It seemed too quiet. Perhaps since blues was on her mind, she found a channel on her phone. She kicked off her heels and moved around the living room, shaking her hips a little, the music reminding her of cleaning with her grandmother. Blues seemed to fit the house. If this guy really was a blues artist, maybe that would set the tone. “Trouble in Mind” transported her.

The doorbell rang fifteen minutes late. Meri opened it and found no one there, until she looked down and saw the crown of a very red head at her knee level. He was…bowing to her? “Are you…all right, sir?” she asked. The young man straightened. He was tall and quite thin in brand new jeans and a perfectly white tee. He had a massive pimple on his chin surrounded by scruff. And he was inexplicably adorned with gray rocks everywhere. A rock on a leather cord around his neck. Bracelets of rock. A rock in each ear. Even a tiny pebble affixed to his nostril. He was accompanied by another young man who also seemed quite fond of rock jewelry. 

 “Allll right,” the redhead said, and the slow, stretched-out way he said it made Meri wonder if he was on something. “Yes, dig it, I. Am. All right. You, on the other hand, are more than all right. You are the voice of a generation, you are one of the most insightful, talented lyricists on this big blue rock, and I am honored and humbled to be in your home,” he said, getting up. The other man just nodded and occasionally interjected, punctuating what the star said with a nod or “uh-huh.”

Meri was profoundly confused. “Please come in,” she said. The young redhead, who must have been Blue Dogg, swept inside and made the living room feel even smaller.

“So this…this is where the magic happens, I presume,” he said. 

“Yes,” Meri found herself saying. “It’s one inspirational home.” 

Blue Dogg was moving about the room. Surveying everything. “You have incredible taste,” he said, picking up one of the awful beach-themed pillows and inhaling deeply. “I get what you’re doing here—you’ve created a negative space—allowed your home to speak to the buyers in their language. You’ve hidden your art in a veil of privacy. Dig it, sister.” He clasped the palms of his hands together in a prayer sign aimed at her. 

It was beginning to dawn on Meri that this kid thought she was the owner. Totally unreal. If he’d picked up any of the poet’s books, he would know Meri looked nothing like her. The woman was at least three decades her senior. But he’d moved into the dining room area, and she realized it really didn’t matter. The home was starting to feel familiar to her. If he needed her to be the poet, she would be the poet. “You’ve found the dining room, I see,” she said, trying on a smoother poet voice.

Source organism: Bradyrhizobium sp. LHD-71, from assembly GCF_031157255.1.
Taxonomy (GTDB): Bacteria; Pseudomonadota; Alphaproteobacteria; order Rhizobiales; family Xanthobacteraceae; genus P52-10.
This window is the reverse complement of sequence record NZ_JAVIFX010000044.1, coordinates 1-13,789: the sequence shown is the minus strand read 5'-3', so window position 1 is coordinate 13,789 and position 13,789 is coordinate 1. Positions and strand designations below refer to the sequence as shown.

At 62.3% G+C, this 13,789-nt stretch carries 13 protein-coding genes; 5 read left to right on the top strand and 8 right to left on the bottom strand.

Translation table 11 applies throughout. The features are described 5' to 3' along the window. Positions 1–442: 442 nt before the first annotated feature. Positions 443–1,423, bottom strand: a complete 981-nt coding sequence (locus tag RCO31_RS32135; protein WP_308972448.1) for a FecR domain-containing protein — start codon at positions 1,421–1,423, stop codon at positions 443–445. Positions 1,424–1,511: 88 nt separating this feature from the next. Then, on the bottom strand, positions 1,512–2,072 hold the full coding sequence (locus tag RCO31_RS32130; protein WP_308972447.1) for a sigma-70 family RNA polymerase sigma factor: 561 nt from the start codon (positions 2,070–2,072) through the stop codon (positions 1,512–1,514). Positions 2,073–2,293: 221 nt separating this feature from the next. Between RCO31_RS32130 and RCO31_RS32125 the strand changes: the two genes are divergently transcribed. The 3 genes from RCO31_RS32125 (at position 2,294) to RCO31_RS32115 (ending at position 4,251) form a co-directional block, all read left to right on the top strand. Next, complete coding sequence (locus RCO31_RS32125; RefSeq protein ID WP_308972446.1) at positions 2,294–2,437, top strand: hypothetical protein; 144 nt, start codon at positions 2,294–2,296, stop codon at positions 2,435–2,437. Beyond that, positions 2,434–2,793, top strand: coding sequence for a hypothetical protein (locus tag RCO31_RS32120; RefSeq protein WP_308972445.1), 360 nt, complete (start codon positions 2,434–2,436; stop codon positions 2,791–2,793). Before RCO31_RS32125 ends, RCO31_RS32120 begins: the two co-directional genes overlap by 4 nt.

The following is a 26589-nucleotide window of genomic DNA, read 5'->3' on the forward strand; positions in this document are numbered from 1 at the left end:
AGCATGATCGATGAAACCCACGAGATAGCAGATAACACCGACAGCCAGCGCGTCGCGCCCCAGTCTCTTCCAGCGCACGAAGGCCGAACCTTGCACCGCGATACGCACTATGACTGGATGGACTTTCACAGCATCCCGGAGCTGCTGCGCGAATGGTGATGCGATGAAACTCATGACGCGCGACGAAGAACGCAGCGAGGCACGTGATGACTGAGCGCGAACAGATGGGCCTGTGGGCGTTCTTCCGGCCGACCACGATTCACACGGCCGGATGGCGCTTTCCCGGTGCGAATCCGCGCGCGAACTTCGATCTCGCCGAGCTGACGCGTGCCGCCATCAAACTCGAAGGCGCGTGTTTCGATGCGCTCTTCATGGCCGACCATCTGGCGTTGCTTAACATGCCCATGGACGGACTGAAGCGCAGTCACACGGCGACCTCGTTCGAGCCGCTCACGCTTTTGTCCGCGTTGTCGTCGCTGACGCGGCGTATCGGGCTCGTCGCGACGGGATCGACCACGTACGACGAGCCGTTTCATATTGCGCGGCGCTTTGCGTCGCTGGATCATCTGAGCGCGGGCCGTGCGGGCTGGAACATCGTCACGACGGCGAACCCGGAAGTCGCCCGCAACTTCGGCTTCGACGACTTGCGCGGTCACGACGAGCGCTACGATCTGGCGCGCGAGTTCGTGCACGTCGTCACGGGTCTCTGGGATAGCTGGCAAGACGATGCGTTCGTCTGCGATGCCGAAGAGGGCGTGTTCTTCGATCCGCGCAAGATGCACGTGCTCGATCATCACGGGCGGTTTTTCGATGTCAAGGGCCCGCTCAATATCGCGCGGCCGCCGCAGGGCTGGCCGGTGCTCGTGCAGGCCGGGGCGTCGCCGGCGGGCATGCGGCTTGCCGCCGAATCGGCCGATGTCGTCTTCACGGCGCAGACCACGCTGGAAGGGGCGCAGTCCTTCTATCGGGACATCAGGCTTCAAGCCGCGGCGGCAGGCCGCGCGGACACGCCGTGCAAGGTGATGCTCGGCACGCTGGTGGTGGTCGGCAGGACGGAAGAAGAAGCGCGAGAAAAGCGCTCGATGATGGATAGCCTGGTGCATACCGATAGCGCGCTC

“This is, unironically, the best dining room ever,” he said to his entourage of one. 

The friend nodded and said, “Dude, imagine the parties…” 

Blue stood still in the middle of the small space, eyes closed, hands to his ears as if listening to music. “Not parties, man…” he said. He paused for effect. “Readings. I’m seeing open mic nights. Streaming. Right here.” He spun slowly in the space with his hands out, and Meri was afraid he would knock over one of those vases. “I was thinking it could just be storage, but once again, Madam Poet, you. Have. Opened. My. Eyes.” 

 “Dig it,” said his sidekick. “Ah yeah, that is, unironically, your best idea ever.” 

Then Blue abruptly stopped spinning. “I can actually hear music,” he said. “Blues if I’m not mistaken.”

“Yes, Big Walter Horton,” said Meri. “His music really inspires my work,” she added, fighting a weird feeling of vertigo. She felt like she could see the poet, a younger version, right here doing a reading, surrounded by artists. She could smell coffee and wine. She felt for a moment that she saw a little boy in his pj’s at the top of the stairs looking down at the scene. “We used to have readings right here—in fact I liked to stand where you are right now,” she said with confidence. “The acoustics are amazing.” 

Blue shook his head slowly, a grin spreading across his face. 

“Would you like to see the kitchen, where I compiled my first book?” she asked. She could not believe herself. Her first book? How did she even know that? The kitchen revealed itself to her in the same way as the dining room, not as it’d looked when Brian had shown it to her, but way back, with open packages of Wonder Bread and jars of peanut butter on the counter, empty bottles of whiskey from the night before. A bowl of oranges from the yard. 

They proceeded through the house, and every room was giving her flashes, glimpses of life there, and her guests seemed to eat it up as she narrated. “And here’s the primary bedroom,” she announced. She could see from the door out through the window to the tree she’d climbed the day before. Her heart ached for the ribbon that was no longer there. It belonged here more than this young man did. He would never live in this house. Just storage? The house deserved more.